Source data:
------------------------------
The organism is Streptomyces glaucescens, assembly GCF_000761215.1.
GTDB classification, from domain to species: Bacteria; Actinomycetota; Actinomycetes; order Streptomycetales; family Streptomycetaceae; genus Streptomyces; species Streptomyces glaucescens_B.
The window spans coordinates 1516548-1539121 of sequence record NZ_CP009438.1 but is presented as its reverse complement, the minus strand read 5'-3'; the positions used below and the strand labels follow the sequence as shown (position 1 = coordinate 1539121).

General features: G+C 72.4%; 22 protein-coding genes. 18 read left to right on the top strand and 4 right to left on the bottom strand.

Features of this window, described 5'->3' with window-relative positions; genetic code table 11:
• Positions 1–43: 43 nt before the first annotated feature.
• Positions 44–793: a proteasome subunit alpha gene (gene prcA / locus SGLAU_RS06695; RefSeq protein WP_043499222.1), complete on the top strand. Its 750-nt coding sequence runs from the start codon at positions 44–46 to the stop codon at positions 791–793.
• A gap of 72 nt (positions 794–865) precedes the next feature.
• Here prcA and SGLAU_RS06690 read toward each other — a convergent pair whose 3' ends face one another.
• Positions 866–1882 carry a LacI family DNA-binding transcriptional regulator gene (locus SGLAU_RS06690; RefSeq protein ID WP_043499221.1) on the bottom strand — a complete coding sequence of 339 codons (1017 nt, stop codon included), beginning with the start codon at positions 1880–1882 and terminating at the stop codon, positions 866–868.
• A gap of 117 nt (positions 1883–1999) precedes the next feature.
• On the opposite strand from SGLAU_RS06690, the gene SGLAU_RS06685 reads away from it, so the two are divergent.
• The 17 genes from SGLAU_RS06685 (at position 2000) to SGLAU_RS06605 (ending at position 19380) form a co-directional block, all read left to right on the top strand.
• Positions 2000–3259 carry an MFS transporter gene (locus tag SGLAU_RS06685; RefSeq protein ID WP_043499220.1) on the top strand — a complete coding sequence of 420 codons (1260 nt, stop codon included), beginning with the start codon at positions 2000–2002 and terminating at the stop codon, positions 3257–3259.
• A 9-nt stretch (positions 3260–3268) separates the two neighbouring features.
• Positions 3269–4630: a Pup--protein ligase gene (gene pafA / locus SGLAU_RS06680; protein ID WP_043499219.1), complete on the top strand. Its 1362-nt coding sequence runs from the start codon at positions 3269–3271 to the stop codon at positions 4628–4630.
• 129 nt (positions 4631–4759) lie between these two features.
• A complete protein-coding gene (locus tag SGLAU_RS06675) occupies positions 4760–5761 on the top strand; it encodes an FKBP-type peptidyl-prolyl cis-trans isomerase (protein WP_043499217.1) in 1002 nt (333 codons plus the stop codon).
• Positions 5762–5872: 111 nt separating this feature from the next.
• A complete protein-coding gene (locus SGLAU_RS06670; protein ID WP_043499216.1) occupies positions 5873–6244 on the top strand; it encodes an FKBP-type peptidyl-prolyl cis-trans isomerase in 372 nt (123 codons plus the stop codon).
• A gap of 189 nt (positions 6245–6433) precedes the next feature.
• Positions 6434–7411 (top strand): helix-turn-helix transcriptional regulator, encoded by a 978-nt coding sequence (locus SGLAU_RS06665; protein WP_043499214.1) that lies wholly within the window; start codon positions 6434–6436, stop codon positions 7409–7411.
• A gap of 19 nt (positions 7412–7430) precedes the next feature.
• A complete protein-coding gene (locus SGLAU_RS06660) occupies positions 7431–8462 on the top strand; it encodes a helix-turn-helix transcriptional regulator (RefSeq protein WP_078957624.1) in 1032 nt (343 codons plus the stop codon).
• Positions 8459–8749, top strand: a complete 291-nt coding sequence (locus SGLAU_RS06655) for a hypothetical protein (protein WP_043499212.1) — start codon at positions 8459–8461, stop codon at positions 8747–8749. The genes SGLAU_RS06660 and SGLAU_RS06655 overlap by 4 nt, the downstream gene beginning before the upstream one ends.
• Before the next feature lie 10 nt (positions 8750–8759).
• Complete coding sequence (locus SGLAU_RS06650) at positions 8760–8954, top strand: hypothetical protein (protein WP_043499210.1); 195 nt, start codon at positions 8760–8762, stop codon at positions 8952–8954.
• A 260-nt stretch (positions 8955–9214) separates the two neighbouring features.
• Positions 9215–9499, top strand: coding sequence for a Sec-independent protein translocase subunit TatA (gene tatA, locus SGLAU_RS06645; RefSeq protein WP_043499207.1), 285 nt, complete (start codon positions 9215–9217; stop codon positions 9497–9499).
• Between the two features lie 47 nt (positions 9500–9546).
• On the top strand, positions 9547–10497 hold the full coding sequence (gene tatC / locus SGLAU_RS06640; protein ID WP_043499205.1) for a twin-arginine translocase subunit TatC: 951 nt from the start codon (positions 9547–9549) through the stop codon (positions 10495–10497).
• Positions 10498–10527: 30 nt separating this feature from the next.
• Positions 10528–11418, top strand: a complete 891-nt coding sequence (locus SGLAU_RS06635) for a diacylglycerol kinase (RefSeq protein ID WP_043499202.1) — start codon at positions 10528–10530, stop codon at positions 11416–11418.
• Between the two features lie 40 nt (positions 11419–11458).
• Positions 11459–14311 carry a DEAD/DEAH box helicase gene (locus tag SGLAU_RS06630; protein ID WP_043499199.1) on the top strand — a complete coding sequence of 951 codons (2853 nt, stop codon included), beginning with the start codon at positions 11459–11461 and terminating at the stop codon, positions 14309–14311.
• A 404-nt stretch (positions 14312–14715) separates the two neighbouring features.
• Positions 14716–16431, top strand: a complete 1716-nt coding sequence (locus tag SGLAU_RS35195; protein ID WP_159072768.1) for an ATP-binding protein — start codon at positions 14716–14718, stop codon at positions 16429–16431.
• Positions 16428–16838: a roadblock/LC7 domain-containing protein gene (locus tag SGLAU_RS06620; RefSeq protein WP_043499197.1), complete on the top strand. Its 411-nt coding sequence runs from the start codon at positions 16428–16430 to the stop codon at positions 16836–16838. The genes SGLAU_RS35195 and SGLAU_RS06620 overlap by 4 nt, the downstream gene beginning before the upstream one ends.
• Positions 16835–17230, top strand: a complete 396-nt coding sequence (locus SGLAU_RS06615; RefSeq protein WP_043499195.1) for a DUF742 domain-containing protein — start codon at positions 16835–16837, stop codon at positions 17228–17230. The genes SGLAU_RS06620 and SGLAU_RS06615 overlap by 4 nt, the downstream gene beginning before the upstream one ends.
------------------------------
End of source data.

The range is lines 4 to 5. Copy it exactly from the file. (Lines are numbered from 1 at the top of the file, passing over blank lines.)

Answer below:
General features: G+C 72.4%; 22 protein-coding genes. 18 read left to right on the top strand and 4 right to left on the bottom strand.

Features of this window, described 5'->3' with window-relative positions; genetic code table 11: